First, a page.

(Photo: Mint)
(Photo: Mint)

Opinion | What investors want from Modi season 2

The rules that worked when the economy was at $500 billion are under stress

Now that the election is done and dusted, all eyes are on the Budget and the reforms that the government needs to front load. The way a market is structured reveals a lot about the stage of development of the country. Indian regulations for markets and money have evolved piecemeal, solving problems as they came along. But the rules that worked when the economy was at $500 billion are already under stress as India rises to hit $3 trillion. The journey to $5 trillion and then double of that will need new rules of the game. Here are three areas that are crying for change.

One, as India moves from a financially repressed economy, the rules around forced investment into government bonds will need to change. Financial repression is when the government uses its dominant position to put in rules of the game such that it appropriates a bulk of the savings of the nation. It also means that the government, through the central bank, uses its power to set interest rates that are below the inflation rate. In the first case, household money finds its way to government bonds through banks and insurance firms. In the second, the government is able to inflate away its debt. Look at the rules for Indian banks and insurance companies and you see a text book case of financial repression. Banks are currently forced to keep 19% of their deposits in government securities as part of the statutory liquidity ratio (SLR) requirement and another 4% currently as the cash reserve ratio (CRR) requirement with the RBI. So of every 100 of deposits that a bank collects, it cannot put 23 to use (for lending). Insurance rules are similar. A bulk of the 32 trillion assets under management of Indian insurance firms buy government bonds. Notice how tough basic reforms have been in both banking and insurance in India, while stock market reform has been much easier. But this was the paradigm of a low-income, low-tax-paying and low-growth economy. A faster growth with more people paying taxes that result in a higher tax-GDP ratio will give the government the elbow room to relax these regressive rules that punish household savings. The Narendra Modi government should rethink these rules specially since an inflation-targeting central bank will keep inflation under the lid and the Fiscal Responsibility and Budget Management (FRBM) will keep deficits under control—the need for forced household savings will reduce. A rethink in investment rules in insurance, in particular, will open the door for change that stops the huge mis-selling that is in turn driven by high commissions. To read this piece click here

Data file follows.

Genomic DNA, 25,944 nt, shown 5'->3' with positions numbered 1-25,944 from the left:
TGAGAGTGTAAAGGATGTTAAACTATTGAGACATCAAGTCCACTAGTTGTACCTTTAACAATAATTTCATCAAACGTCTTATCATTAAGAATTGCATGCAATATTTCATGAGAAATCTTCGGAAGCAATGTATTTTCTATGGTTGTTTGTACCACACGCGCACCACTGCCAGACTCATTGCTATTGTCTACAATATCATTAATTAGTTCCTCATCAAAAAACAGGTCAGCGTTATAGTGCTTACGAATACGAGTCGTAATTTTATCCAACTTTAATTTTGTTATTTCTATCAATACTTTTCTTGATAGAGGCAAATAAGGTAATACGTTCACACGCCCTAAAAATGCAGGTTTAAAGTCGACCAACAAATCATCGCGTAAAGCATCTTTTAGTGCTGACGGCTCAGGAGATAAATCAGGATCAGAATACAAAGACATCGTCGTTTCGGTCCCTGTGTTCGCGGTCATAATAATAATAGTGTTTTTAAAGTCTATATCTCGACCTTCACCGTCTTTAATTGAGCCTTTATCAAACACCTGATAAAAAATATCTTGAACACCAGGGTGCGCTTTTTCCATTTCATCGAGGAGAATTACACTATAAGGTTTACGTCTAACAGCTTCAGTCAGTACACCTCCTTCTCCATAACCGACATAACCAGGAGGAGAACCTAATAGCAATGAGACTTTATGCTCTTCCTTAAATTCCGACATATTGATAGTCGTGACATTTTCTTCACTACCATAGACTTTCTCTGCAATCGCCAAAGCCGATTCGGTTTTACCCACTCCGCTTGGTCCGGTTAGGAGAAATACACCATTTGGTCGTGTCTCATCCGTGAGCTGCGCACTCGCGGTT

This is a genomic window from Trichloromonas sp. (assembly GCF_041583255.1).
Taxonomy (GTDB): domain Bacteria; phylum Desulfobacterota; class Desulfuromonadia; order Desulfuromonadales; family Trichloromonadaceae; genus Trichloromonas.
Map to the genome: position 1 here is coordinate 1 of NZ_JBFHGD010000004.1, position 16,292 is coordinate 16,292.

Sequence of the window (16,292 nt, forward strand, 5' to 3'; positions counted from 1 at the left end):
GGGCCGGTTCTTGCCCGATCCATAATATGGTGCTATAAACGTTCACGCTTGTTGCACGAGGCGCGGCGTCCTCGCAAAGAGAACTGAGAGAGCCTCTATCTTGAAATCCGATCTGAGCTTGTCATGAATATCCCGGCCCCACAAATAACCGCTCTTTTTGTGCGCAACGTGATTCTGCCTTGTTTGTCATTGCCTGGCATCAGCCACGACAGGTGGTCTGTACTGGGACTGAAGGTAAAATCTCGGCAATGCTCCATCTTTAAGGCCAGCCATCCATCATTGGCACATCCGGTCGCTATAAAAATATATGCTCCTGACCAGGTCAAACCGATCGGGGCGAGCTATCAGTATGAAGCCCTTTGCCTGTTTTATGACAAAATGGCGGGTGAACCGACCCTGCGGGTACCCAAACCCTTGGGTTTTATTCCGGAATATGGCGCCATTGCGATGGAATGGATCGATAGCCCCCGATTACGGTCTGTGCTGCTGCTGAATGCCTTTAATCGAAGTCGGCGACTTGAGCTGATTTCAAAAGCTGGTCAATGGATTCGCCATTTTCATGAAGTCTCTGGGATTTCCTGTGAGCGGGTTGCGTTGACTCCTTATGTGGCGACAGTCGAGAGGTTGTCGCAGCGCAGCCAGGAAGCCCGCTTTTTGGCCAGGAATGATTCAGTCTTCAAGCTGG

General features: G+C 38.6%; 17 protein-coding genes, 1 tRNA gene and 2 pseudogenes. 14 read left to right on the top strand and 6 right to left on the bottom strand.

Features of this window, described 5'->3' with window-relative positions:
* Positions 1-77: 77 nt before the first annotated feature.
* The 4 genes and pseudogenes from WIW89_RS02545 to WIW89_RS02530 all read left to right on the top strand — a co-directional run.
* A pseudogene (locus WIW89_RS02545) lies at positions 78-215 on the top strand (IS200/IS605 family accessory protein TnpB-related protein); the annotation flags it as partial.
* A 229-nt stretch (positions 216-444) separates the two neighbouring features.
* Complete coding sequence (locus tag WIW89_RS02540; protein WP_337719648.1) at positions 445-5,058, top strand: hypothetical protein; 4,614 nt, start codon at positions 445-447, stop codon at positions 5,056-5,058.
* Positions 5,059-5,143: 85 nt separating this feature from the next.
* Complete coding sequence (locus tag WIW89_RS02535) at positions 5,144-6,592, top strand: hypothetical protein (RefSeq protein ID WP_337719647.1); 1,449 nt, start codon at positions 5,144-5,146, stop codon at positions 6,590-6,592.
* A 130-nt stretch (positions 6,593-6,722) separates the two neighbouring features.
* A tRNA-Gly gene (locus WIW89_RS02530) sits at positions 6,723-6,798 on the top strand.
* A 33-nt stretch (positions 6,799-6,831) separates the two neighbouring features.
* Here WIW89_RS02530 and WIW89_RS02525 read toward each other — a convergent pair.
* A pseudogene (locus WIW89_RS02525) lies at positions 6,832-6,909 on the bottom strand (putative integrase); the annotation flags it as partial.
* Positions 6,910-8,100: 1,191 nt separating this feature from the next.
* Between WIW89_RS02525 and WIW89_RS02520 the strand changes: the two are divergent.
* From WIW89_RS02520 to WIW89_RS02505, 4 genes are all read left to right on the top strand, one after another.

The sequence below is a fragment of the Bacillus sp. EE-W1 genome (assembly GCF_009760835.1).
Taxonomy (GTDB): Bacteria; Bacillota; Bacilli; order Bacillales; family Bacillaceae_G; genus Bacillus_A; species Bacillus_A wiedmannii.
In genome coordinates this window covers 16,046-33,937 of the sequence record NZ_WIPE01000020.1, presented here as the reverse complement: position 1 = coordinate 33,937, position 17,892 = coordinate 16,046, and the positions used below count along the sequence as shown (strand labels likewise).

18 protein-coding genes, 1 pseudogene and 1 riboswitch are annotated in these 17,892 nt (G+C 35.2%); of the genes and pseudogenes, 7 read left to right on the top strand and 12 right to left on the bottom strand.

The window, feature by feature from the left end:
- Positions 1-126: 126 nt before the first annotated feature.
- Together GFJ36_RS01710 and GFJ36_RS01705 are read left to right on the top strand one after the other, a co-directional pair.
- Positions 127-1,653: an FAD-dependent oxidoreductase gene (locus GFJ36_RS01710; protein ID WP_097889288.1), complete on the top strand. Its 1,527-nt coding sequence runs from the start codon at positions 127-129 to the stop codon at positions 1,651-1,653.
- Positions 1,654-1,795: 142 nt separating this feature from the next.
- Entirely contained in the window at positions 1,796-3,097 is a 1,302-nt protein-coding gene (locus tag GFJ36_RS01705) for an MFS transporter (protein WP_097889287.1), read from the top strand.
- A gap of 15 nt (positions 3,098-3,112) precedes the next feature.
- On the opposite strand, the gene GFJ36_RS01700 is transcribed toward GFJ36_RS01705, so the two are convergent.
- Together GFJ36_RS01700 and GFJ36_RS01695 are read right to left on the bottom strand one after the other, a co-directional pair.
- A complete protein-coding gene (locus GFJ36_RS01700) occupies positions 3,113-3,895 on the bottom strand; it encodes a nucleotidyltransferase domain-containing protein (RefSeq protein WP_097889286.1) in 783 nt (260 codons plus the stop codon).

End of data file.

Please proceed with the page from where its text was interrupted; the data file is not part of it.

Two, remove the tax arbitrage between various asset classes. India today has the absurd classification of long-term that differs across products with no logic. Equity goes long-term at one year, real estate at two years and debt products at three years. Since short-term tax rates are higher than long-term rates, the holding period is the nudge to hold the product for longer tenures. Equity and real estate long-term should be at least five years and debt no more than one year. If the government wants financialisation of household savings, then it should allow for zero long-term capital gain on equity after a holding period of five or seven years. Equally absurd are the tax rules around switching of investments. A real estate switch within two years goes tax-free, as it does in life insurance products, but not in mutual funds. This tax arbitrage needs to go.

Three, bring back the Financial Resolution and Deposit Insurance (FRDI) Bill that was killed due to the Left mafia colluding to drum up mass hysteria, scaring people that their bank deposits would be appropriated by a rapacious government. The Bill was actually putting in place an early warning system that flags distress in financial firms. Much as the bankruptcy law allows firms to fail in an orderly manner, so also the FRDI Bill wanted to put in place a protocol to allow financial firms to fail without pulling the entire system down. The fear of contagion is much higher when a bank fails than when a biscuit maker fails. All the FRDI Bill aimed to do was to put this system in place.

This government has come with a popular mandate. It has learnt how to negotiate Lutyens’ Delhi and the well-organised loud voices of the extreme Left. It will take the old incumbents time to regroup, and this time should be used to front load hard reform quickly.

Monika Halan is consulting editor at Mint and writes on household finance, policy and regulation